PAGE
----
Data were collected individually after nursing care to provide orientations on treatment maintenance after the medical consultation, using a questionnaire the research authors developed and Morisky and Green's adherence test(14). To check the questionnaire's understandability and clarity, coherence of the questions, order, the patient's understanding when listening and answering and the probable duration of the interview, first, a pilot test was accomplished with 10 patients to improve the questionnaire and compose the definitive version. Interviews were held once, at a reserved place, and data collection referred to the last 30 days of treatment.
- The questionnaire covered the following variables: Gender; Age (birth date); Patient's education; Patient's marital status; Number of children; Patient's employment situation; Patient's personal income; Whom the patient lives with; Housing conditions; Number of people living in the same house; Family income; Psychiatric diagnos(i)(e)s; Patient's knowledge about the disease; Manifestation time of psychiatric disorder; Opinion on the importance of psychopharmacological treatment; Knowledge on the name of prescribed drugs and prescription; Previous internments (number).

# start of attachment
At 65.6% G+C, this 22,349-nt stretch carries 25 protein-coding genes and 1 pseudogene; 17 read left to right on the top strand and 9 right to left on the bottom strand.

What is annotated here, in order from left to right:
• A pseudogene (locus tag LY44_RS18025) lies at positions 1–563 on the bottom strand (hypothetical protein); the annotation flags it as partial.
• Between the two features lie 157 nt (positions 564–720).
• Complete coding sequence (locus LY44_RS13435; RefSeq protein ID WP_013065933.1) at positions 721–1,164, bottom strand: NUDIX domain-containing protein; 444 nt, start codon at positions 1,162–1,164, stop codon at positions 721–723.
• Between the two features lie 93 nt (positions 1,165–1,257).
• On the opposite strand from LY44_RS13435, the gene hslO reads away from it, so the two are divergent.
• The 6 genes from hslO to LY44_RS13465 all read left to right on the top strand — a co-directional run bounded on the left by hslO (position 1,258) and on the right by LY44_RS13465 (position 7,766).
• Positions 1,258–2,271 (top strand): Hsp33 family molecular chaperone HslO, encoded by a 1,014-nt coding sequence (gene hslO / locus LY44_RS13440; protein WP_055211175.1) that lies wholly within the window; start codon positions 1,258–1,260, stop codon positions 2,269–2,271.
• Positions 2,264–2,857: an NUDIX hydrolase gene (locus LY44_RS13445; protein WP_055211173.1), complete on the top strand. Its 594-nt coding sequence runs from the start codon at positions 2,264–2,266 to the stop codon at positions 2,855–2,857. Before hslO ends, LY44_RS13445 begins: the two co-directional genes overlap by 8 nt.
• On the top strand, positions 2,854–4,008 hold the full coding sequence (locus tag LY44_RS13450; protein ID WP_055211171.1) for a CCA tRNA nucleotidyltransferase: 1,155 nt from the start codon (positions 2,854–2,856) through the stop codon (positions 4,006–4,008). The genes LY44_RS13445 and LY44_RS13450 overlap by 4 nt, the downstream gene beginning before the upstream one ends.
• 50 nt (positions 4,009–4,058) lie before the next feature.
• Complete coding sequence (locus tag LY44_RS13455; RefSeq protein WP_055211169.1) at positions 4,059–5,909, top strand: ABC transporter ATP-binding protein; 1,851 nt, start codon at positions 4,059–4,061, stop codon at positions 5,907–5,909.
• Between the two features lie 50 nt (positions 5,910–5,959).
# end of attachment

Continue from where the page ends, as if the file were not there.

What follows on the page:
- The Morisky-Green(14) measure of medication adherence assesses patients' behavior regarding habitual medication use through four questions with dichotomous (yes/no) answers. At least one affirmative answer to the question is considered low treatment adherence: 1- Have you ever forgotten to take your medication?; 2- Are you sometimes careless with your medication times?; 3- When you feel good, do you sometimes not take your medication?; 4- When you feel bad taking the drug, do you sometimes not take it?